Sunday, February 15, 2009

Pittsburgh's Bible Belt rivals South's, scholars say

From the Pittsburgh Tribune Review-

A yarn popular among local preachers tells of a golden phone that puts a call through to heaven for $10,000, but in Pittsburgh that call sets you back just 35 cents.

It's a local call in "God's Country."

The region known for steel is quietly making its mark as a religious stronghold with influence stretching nationwide.

A strong work ethic and conservative religious bent, the legacy of early settlers from Scotland and Ireland, has created a Bible Belt here as strong as that in the South and Midwest, theologians say, but with a personality of its own because Pittsburgh, with its many faiths and nationalities, has a deep religious commitment that spans church spectrums.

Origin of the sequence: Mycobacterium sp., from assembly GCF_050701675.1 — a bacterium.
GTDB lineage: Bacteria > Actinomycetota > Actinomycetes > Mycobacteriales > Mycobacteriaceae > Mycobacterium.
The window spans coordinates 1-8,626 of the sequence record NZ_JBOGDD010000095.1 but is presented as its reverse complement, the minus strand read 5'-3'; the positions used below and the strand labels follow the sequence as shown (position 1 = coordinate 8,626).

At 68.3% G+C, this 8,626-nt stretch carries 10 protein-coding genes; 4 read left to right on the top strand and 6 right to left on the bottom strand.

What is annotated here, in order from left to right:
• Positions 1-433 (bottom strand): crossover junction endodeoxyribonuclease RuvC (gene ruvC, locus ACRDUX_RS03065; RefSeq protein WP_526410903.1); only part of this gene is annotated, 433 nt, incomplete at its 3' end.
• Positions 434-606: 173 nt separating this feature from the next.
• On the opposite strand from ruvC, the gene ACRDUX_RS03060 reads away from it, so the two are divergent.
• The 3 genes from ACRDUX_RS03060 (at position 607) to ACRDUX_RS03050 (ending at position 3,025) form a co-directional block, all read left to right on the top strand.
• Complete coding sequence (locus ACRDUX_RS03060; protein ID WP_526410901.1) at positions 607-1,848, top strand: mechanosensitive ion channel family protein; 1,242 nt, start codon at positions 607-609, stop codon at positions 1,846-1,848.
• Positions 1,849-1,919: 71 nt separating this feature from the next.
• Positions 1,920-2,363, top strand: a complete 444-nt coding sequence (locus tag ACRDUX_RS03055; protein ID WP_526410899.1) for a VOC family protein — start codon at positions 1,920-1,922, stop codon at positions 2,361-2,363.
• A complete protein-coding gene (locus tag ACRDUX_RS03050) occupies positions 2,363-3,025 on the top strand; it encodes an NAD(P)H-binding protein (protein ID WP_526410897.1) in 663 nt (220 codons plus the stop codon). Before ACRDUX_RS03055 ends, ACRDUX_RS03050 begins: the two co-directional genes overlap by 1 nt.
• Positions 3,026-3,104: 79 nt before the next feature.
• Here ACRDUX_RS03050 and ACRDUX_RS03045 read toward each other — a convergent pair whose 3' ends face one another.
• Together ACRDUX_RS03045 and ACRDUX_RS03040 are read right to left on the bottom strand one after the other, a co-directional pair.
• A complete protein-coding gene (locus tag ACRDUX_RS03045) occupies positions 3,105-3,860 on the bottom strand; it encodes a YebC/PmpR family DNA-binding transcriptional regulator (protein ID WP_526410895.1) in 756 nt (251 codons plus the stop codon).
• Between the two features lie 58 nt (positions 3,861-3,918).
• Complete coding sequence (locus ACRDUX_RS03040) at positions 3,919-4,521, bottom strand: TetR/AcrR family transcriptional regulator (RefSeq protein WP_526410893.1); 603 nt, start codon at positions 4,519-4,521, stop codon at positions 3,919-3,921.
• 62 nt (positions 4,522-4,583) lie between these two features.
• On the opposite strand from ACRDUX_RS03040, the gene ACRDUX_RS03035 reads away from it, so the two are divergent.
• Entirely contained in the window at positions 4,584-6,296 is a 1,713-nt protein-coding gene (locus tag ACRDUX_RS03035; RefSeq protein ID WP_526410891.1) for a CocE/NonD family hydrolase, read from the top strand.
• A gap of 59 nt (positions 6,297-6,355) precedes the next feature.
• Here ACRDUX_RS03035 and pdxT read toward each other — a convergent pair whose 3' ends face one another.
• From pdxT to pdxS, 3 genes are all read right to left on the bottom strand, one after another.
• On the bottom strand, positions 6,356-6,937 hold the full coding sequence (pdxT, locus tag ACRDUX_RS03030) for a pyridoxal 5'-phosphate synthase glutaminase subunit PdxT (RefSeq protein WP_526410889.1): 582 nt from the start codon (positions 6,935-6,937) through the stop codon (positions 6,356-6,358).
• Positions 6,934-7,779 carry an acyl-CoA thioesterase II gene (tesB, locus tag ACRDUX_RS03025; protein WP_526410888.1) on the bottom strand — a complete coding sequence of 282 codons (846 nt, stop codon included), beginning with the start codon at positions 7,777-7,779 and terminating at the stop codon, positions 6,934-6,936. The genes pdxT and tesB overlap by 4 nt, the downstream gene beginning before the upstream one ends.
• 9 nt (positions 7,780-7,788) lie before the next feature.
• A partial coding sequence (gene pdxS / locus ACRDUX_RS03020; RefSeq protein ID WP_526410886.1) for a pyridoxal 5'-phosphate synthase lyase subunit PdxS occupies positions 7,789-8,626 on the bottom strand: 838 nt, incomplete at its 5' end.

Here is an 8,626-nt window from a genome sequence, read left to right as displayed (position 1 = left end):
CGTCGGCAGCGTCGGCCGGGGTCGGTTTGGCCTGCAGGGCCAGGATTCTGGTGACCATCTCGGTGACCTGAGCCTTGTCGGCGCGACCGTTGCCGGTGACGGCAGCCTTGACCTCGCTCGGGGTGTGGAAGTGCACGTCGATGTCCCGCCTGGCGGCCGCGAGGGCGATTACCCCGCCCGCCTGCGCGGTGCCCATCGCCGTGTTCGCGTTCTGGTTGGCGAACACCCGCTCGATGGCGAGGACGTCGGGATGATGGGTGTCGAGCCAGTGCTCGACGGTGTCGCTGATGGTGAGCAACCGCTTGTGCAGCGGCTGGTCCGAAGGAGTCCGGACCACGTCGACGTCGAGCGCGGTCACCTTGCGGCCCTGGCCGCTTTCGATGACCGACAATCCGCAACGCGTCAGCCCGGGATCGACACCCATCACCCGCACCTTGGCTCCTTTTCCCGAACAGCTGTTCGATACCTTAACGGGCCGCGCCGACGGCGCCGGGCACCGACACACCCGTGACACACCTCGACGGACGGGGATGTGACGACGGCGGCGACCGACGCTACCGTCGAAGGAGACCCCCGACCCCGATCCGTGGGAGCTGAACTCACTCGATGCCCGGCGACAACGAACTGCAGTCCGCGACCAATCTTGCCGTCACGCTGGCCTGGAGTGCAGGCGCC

Pittsburgh this month will host a national convocation of Presbyterian church officials that is the first of its kind for the Presbyterian denomination. The conference will explore the religious freedoms put at risk when civil courts are asked to resolve property disputes that arise in church schisms.

Some of the same issues that drove the splits within the Presbyterian and Episcopalian churches caused the excommunication of the Rev. William Hausen from the Roman Catholic Church. The pull and tug between conservative and liberal factions in the church bothered Hausen, so in 2004, he started his own church.

Hausen, of Sewickley, maintains that the Catholic Church, the largest denomination in the seven-county region with 988,490 members, needs to modernize its positions on issues such as divorce, birth control, ordination of women and celibacy for clergy.

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